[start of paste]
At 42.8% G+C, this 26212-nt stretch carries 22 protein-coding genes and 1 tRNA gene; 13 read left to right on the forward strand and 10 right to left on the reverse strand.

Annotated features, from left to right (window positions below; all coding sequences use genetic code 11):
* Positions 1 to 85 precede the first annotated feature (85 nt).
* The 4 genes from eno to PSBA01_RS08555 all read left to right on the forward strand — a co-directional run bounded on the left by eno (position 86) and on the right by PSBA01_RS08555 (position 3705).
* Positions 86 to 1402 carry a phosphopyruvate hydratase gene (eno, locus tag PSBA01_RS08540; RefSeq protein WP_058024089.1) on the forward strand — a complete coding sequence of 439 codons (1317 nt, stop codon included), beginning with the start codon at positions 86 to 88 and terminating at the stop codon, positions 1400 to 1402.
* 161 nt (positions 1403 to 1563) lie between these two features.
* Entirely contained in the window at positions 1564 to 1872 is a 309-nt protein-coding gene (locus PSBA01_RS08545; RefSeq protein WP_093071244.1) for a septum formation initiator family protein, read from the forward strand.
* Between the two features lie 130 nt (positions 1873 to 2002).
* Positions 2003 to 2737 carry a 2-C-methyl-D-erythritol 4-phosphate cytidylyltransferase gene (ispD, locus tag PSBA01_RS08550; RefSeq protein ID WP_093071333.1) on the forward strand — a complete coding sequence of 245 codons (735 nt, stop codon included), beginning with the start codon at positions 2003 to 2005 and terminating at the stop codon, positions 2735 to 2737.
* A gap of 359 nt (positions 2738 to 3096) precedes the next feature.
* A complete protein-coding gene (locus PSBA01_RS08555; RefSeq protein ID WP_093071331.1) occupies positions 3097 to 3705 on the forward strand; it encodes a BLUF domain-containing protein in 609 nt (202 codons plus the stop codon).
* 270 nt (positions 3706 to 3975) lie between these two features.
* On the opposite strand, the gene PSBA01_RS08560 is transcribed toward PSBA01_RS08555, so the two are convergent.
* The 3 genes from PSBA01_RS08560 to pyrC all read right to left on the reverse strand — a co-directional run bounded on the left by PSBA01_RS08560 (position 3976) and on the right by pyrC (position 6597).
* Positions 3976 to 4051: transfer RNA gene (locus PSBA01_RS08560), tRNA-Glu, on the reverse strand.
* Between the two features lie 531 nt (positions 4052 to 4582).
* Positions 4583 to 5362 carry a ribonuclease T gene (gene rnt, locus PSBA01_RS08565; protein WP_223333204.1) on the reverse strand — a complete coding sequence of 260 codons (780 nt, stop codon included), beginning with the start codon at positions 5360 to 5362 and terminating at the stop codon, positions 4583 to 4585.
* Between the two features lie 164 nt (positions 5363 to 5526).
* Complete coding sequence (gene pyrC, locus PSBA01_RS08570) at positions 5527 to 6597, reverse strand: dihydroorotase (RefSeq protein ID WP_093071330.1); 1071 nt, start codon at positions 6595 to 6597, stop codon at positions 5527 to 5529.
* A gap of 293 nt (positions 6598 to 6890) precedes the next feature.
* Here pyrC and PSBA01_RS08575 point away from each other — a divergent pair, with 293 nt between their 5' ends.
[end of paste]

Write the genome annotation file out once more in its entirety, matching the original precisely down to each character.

At 42.8% G+C, this 26212-nt stretch carries 22 protein-coding genes and 1 tRNA gene; 13 read left to right on the forward strand and 10 right to left on the reverse strand.

Annotated features, from left to right (window positions below; all coding sequences use genetic code 11):
* Positions 1 to 85 precede the first annotated feature (85 nt).
* The 4 genes from eno to PSBA01_RS08555 all read left to right on the forward strand — a co-directional run bounded on the left by eno (position 86) and on the right by PSBA01_RS08555 (position 3705).
* Positions 86 to 1402 carry a phosphopyruvate hydratase gene (eno, locus tag PSBA01_RS08540; RefSeq protein WP_058024089.1) on the forward strand — a complete coding sequence of 439 codons (1317 nt, stop codon included), beginning with the start codon at positions 86 to 88 and terminating at the stop codon, positions 1400 to 1402.
* 161 nt (positions 1403 to 1563) lie between these two features.
* Entirely contained in the window at positions 1564 to 1872 is a 309-nt protein-coding gene (locus PSBA01_RS08545; RefSeq protein WP_093071244.1) for a septum formation initiator family protein, read from the forward strand.
* Between the two features lie 130 nt (positions 1873 to 2002).
* Positions 2003 to 2737 carry a 2-C-methyl-D-erythritol 4-phosphate cytidylyltransferase gene (ispD, locus tag PSBA01_RS08550; RefSeq protein ID WP_093071333.1) on the forward strand — a complete coding sequence of 245 codons (735 nt, stop codon included), beginning with the start codon at positions 2003 to 2005 and terminating at the stop codon, positions 2735 to 2737.
* A gap of 359 nt (positions 2738 to 3096) precedes the next feature.
* A complete protein-coding gene (locus PSBA01_RS08555; RefSeq protein ID WP_093071331.1) occupies positions 3097 to 3705 on the forward strand; it encodes a BLUF domain-containing protein in 609 nt (202 codons plus the stop codon).
* 270 nt (positions 3706 to 3975) lie between these two features.
* On the opposite strand, the gene PSBA01_RS08560 is transcribed toward PSBA01_RS08555, so the two are convergent.
* The 3 genes from PSBA01_RS08560 to pyrC all read right to left on the reverse strand — a co-directional run bounded on the left by PSBA01_RS08560 (position 3976) and on the right by pyrC (position 6597).
* Positions 3976 to 4051: transfer RNA gene (locus PSBA01_RS08560), tRNA-Glu, on the reverse strand.
* Between the two features lie 531 nt (positions 4052 to 4582).
* Positions 4583 to 5362 carry a ribonuclease T gene (gene rnt, locus PSBA01_RS08565; protein WP_223333204.1) on the reverse strand — a complete coding sequence of 260 codons (780 nt, stop codon included), beginning with the start codon at positions 5360 to 5362 and terminating at the stop codon, positions 4583 to 4585.
* Between the two features lie 164 nt (positions 5363 to 5526).
* Complete coding sequence (gene pyrC, locus PSBA01_RS08570) at positions 5527 to 6597, reverse strand: dihydroorotase (RefSeq protein ID WP_093071330.1); 1071 nt, start codon at positions 6595 to 6597, stop codon at positions 5527 to 5529.
* A gap of 293 nt (positions 6598 to 6890) precedes the next feature.
* Here pyrC and PSBA01_RS08575 point away from each other — a divergent pair, with 293 nt between their 5' ends.